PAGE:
Mrs. Bauerschmidt summed up the tragic end for all the characters in the real-life drama.  Dolly Earle was now dead; C. E. Burns was in prison; and her brother-in-law, Frank Bauerschmidt, was confined by his doctors to Colorado.  The Evening World added, “the last reports from there indicate that he is near death from consumption and worry over his wife.”

Both the Brunswick pool table store and the Bauerschmidt Restaurant would remain in No. 424 Columbus Avenue for several years.  By 1915, however, the entire building was taken over by the Wright Laundry.   The commercial laundry drew attention because of its ultra-modern facilities which used electric motors.

On October 9, 1915 Electrical World noted that at the Wright Laundry “central-station service is employed to operate all of the equipment.”  The journal used Wright Laundry to prove that “in the case of a laundry it may be pointed out that if purchased energy is used for operating laundry machinery, then only water heaters instead of expensive high-pressure boilers will be required.”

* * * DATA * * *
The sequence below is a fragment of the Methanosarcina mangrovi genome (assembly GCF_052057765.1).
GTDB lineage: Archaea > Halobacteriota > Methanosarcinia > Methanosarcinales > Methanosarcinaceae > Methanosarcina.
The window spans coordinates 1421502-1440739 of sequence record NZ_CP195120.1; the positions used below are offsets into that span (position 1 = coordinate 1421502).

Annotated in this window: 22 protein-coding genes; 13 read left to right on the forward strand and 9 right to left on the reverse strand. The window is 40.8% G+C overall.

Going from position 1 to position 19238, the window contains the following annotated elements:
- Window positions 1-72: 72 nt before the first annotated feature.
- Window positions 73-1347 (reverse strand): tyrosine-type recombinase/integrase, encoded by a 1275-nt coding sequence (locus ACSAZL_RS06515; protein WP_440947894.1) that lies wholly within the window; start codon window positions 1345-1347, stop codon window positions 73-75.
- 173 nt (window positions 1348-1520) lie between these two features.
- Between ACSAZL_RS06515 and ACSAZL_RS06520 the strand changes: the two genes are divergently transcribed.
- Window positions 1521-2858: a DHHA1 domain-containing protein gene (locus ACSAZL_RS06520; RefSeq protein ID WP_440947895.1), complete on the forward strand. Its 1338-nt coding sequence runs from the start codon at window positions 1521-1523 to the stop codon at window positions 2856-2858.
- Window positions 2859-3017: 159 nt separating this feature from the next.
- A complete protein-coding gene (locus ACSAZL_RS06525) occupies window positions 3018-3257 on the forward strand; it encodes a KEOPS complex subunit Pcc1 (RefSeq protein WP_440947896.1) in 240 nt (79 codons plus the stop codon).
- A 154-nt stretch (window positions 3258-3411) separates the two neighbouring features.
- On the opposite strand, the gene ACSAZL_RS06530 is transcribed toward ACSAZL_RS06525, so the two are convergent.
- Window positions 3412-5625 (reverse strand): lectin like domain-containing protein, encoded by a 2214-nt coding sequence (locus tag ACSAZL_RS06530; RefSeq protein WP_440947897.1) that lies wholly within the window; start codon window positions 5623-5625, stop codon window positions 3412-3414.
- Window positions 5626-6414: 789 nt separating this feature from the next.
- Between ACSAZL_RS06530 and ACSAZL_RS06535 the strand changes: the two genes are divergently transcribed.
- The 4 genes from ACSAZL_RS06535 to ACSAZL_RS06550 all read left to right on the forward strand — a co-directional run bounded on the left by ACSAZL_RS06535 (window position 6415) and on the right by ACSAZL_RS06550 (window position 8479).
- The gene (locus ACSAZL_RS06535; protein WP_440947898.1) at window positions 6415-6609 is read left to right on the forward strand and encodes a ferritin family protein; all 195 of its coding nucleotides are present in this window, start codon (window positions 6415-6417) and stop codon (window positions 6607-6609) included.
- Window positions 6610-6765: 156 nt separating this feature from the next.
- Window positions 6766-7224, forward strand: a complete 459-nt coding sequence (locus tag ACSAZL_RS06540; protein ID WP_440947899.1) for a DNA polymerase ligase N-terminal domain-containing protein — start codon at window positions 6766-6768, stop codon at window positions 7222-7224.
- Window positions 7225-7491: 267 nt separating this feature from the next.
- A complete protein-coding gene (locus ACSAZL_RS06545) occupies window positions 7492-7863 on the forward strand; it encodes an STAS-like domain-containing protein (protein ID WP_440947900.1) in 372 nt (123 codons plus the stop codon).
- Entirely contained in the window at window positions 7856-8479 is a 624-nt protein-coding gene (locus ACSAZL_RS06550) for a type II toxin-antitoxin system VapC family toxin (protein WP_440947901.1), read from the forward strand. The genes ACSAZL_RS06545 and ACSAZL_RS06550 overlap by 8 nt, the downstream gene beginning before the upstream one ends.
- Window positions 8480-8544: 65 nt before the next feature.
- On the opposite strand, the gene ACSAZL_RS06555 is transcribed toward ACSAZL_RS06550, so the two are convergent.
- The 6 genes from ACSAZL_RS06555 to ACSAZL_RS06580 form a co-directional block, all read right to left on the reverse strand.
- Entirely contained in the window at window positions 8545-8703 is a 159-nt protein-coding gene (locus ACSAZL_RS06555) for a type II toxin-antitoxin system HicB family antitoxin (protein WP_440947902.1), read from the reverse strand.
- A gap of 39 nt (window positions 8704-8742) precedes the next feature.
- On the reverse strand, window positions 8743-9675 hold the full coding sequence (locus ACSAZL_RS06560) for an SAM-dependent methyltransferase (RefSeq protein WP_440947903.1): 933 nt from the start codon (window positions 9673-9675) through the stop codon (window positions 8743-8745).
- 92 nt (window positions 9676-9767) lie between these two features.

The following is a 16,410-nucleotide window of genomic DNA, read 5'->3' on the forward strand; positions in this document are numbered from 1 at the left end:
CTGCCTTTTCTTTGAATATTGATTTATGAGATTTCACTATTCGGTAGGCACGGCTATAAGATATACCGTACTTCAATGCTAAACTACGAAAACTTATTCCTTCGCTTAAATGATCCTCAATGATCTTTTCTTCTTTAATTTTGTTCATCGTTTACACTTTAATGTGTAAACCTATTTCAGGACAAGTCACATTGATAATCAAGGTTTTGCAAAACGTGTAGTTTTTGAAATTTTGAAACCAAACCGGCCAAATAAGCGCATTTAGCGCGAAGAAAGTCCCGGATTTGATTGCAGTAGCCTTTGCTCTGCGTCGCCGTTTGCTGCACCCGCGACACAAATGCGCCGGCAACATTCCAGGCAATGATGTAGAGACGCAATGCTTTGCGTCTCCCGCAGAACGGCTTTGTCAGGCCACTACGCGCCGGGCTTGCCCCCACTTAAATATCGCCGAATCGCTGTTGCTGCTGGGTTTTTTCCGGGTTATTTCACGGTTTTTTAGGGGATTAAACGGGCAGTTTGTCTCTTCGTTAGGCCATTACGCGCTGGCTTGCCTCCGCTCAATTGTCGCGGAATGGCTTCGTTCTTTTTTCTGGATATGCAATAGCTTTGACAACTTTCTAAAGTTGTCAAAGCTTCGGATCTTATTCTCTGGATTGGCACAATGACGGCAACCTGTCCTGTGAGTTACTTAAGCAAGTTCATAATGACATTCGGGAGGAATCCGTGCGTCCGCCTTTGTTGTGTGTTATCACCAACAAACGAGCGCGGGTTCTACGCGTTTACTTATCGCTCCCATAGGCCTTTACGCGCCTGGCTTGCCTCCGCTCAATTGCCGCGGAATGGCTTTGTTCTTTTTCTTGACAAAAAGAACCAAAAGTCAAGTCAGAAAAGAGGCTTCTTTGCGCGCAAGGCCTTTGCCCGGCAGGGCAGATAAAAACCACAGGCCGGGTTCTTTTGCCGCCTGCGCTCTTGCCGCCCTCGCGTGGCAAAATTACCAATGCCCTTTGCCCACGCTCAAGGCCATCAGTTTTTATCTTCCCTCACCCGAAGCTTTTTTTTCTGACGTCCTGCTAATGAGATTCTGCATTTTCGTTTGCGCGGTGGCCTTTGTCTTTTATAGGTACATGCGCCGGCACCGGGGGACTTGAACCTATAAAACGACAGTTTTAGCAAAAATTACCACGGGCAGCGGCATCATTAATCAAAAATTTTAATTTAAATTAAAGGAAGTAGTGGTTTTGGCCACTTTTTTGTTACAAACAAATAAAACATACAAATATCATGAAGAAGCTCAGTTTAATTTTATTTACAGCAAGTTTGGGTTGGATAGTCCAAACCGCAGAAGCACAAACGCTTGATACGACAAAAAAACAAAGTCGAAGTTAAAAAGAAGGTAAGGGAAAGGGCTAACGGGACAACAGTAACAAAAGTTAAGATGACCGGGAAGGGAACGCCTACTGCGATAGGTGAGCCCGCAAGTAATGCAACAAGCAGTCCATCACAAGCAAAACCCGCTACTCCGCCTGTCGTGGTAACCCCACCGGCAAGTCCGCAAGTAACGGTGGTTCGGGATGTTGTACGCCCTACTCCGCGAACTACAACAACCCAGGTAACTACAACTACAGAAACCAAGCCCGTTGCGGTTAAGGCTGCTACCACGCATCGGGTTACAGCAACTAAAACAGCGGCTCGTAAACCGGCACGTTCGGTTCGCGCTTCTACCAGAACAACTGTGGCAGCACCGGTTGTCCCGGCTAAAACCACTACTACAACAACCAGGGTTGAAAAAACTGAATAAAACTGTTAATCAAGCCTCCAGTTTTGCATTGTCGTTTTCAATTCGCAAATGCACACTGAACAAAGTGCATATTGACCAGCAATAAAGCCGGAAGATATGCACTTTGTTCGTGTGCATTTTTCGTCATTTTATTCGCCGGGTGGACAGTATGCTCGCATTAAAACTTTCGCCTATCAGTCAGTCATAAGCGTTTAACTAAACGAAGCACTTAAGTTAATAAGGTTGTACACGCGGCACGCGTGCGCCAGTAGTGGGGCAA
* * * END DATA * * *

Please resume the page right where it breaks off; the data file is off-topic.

The firm continued its up-to-date offerings and in March 1918 Cleaning and Dyeing World announced, “The Wright Laundry…has installed a cleaning and dyeing department.”

Throughout the 20th century the little building was home to a variety of businesses.  In the 1930’s it was home to the interior decorating firm, Andrew Gillies Inc.; and in the last decade it housed the Central Carpet store.  More recently, in the spring of 2016, the Danish home goods store Flying Tiger moved in.

Julius F. Munckwitz’s little gray-painted building is a bit beleaguered today.  The sheet metal pilasters have a banged and bruised look and the bay show windows which John L. Miller fought the City for were long ago lost in a street level modernization.


Tom Miller is a social historian and blogger at daytoninmanhattan.blogspot.com